Horror tale story Dracula is one of the most famous horror stories.

The roots of the horror tale are found in the traditional story , as well as in the imaginary of mythological traditions such as the Greek (The Odyssey , The Iliad ) or the Bible itself.

The tales of ghosts, demons, monsters or ghosts are almost as old as man and often embody the fears and anguishes of their culture and civilization.

It is possible to trace them back to ancient times, during the Middle Ages and in the Renaissance , but this type of story had its peak during the 18th century , especially in the Anglo-Saxon literary tradition, much of which would be inherited by Gothic writers such as William Polidori and Mary Shelley, in the 19th century.

Other important names of the time would be Edgar Allan Poe and Washington Irving , who cultivated the genre widely (especially Poe, considered a master of the genre), printing his personal stamp and doing school.

Later cultists were Bram Stoker (with his Dracula ) and HP Lovecraft , author of a series of lurid tales about ancient terrors hidden deep within the earth.

Types of horror stories

Types of horror stories The terrifying situation can be an allegory of psychological content.

There is not properly a typology of horror stories, but one could speak of:

  • Horror stories with moral allegory. The situation of fear, suspense or anguish leads to a kind of moral, teaching or moral conclusion of some kind, operating like a fable or a traditional tale.
  • Horror stories with psychological metaphorThe terrifying situation is actually an allegory of a psychological or emotional content that causes discomfort to the protagonist, who may or may not be suffering from a mental illness.
  • Fantastic horror stories. The laws of the universe are broken to make monsters, creatures or terrifying and inexplicable phenomena appear.
  • Tales of urban horror. They take place in the dynamics of the city : crime, persecution, anonymous life, etc.

Genres close to terror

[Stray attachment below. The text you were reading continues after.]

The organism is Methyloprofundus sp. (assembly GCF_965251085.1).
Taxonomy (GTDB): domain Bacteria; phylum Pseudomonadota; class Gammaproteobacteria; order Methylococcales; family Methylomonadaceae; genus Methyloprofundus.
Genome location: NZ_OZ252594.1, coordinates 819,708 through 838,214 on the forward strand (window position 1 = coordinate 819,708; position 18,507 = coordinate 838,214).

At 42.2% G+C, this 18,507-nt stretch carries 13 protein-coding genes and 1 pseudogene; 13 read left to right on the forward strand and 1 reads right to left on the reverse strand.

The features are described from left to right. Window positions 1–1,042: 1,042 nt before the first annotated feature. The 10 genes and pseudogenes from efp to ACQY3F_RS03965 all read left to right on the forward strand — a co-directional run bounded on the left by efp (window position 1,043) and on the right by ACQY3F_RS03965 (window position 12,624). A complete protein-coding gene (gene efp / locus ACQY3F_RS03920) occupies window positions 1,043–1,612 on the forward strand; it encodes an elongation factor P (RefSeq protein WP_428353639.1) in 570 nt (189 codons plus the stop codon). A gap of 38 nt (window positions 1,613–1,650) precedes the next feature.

The horror genre tends to border and even collaborate with other narrative genres , such as science fiction, fantasy, police or adventure, to achieve hybrids that cause fear in the reader while employing technological, detective, imaginary etc.

Difference between horror and horror

Difference between horror and horror Some distinguish “horror” as the story that transgresses the norms of the real world.

These two terms are used more or less interchangeably, but specialists on the subject such as Noël Carroll distinguish them based on certain details.

The presence of a monstrous creature, which transgresses the rules of the world as we understand it, is key in the horror story , while the horror story that antagonistic role can be fulfilled by a human being to perfection.

However, one could argue that said human being would be acting in a monstrous manner.

Creepypastas

Creepypastas Creepypastas are transmitted until they lose their context.

The Internet brought changes in many aspects, including horror stories, inaugurating what is known as creepypastas , that is, urban myths typical of the Internet , which tend to be sold as real and that involve amazing, terrifying or incredible events, especially in universal history or as the supposed fruit of hidden conspiracies.

These are short stories that are copied and copied until they lose their original context and authorship (hence their name, from Copy & Paste , copy and paste).

Examples of horror story

Some famous examples of horror stories are:

  • “The Black Cat” and “The Tell-Tale Heart” by Edgar Allan Poe
  • “El horla” and “La noche” by Guy de Maupassant.
  • “The happy corner” and “The spectral income” by Henry James.
  • “The Dunwich Horror” and “The Color That Fell from the Sky” by HP Lovecraft.
  • “Los sauces” and “El Wendigo” by Algernon Blackwood.
  • “The monkey’s paw” by WW Jacobs.
  • “The spectrum”, “The feather cushion” by Horacio Quiroga.

The above content published at Collaborative Research Group is for informational and educational purposes only and has been developed by referring reliable sources and recommendations from experts. We do not have any contact with official entities nor do we intend to replace the information that they emit.